Production images by Craig Fuller.
I had been looking forward to the Tobacco Factory Theatre’s production of Henry V and I wasn’t disappointed. They are one of the best small scale theatre companies doing Shakespeare in the country and we are lucky to be able to see them up in Scarborough, a long way from their home in Bristol. The round at the Stephen Joseph is a perfect space for them- a home from home which reflects their own Factory theatre- and the production energised the space beautifully. Even within a relatively small matinee audience I could feel the tension ramp up and the temperature drop as we watched the devastating final scenes. Put simply- it worked.
While more could have been done with the with the characters of the bunch of renegades who went to war with Henry all the cast worked hard and delivered well. There were three performances which were outstanding for me. Ben Hall gave us a Henry who was clearly still struggling for control of himself, his dissolute past never far away. This was not a king who had shrugged off his past and chosen the route of leadership and duty easily without looking back. He is no hero, his route to becoming a great king throughout the play is fraught and costs him dear. In a small space every expression, every small gesture, is seen in detail, there is nowhere to hide, and this was a performance with great truth. He is young and relatively inexperienced and I hope that someone from one of the national companies has taken note. When he had scenes with Heledd Gwynn, another relatively inexperienced actor, the play really caught fire. I absolutely loved her performance, both as the Dauphin and Katherine- I doubt I will see anyone I like better in that role. She was full of fire and energy, a true warrior who wore her pain and outrage as a badge of honour. It was a masterful idea to combine the two roles and transpose the scene where Katherine learns some English onto the battlefield over the body of Orleans. It made the later scene where Henry has to persuade her to marry him absolutely electrifying. There was pain, resentment and anger but at the same time she knew what she had to do. It was quite different to the way that scene is usually played and it was a revelation. I shall be looking out for her in anything she does in the future- I have a feeling there will be plenty.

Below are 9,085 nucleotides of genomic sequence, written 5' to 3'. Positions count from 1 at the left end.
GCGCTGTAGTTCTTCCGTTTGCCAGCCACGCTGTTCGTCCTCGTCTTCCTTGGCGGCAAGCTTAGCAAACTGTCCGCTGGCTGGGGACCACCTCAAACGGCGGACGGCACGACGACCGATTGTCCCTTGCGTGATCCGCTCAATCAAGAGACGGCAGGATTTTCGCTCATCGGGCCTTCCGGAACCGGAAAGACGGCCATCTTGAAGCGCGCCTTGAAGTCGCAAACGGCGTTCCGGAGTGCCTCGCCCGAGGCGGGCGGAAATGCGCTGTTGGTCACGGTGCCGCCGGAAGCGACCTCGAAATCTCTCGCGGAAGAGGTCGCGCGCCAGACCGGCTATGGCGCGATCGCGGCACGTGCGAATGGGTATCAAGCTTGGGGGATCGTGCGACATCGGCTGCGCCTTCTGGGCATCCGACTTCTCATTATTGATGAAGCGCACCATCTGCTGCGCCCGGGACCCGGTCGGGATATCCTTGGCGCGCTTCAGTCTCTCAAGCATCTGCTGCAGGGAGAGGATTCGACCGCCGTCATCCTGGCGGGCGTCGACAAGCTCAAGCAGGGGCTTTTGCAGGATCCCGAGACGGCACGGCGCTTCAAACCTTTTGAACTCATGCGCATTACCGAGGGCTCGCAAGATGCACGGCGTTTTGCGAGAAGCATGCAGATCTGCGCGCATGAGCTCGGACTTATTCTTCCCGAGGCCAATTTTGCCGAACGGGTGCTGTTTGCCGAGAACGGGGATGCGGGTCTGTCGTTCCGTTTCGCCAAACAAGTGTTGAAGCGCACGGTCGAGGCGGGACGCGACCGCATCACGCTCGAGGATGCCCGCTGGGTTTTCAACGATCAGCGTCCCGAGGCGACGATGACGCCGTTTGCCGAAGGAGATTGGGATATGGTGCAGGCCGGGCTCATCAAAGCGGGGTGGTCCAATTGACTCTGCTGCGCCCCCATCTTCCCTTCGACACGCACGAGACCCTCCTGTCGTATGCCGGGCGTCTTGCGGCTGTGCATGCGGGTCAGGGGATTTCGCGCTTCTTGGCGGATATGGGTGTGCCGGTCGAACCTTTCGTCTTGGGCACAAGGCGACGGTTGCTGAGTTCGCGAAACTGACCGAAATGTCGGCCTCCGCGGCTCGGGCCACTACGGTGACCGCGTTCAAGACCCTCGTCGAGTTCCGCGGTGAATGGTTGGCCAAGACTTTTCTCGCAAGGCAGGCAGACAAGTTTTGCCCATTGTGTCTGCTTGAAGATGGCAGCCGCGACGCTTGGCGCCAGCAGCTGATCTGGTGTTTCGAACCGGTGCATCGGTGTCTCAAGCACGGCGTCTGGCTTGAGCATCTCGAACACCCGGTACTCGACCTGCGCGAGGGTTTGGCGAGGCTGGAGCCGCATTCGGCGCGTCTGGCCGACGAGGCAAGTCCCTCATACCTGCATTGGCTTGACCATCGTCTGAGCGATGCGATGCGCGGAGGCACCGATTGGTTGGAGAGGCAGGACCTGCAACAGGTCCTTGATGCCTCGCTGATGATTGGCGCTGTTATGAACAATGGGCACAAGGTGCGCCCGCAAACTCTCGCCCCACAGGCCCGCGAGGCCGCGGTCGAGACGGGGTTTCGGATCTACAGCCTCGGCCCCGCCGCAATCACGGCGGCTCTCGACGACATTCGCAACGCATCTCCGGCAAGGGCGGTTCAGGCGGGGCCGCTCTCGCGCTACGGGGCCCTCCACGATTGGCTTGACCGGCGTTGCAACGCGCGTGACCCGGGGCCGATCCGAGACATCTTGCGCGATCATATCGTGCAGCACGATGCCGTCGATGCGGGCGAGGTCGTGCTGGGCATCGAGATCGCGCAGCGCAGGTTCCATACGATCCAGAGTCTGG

It was a great pleasure to see an experienced actor alongside those two shining young people playing the Chorus and Burgundy. Joanne Howarth was excellent, drawing us in and speaking directly to us in exactly the way that the round loves. Every word was thought through, engaging and accurate. She knew exactly what she was doing and there is no better feeling for an audience than having a close connection in a small space with an actor who you know is not going to let you down. You don’t develop that kind of skill overnight and it was a pleasure to see. The chorus is one of the most important parts in the play. It provides an ironic and lyrical voice to comment on the action and drive the play forward and it really matters that it is done well.
I have already praised the direction and Elizabeth Freestone’s considerable experience showed throughout, both on a large scale, allowing pace and clarity, and in small details like the way that French and English armies were able to transform into each other instantly with subtle changes of attitude and costume. Lily Arnold’s set and costume design worked perfectly, mesh boxes and rubble for a set and weathered military jerkins that crossed the centuries, creating an archetypal world that could be anywhere, anytime. Exactly right for a play that will never lose it’s relevance while people still fight and those who are caught up in the carnage- not least the leaders- have to attempt to deal with the damage.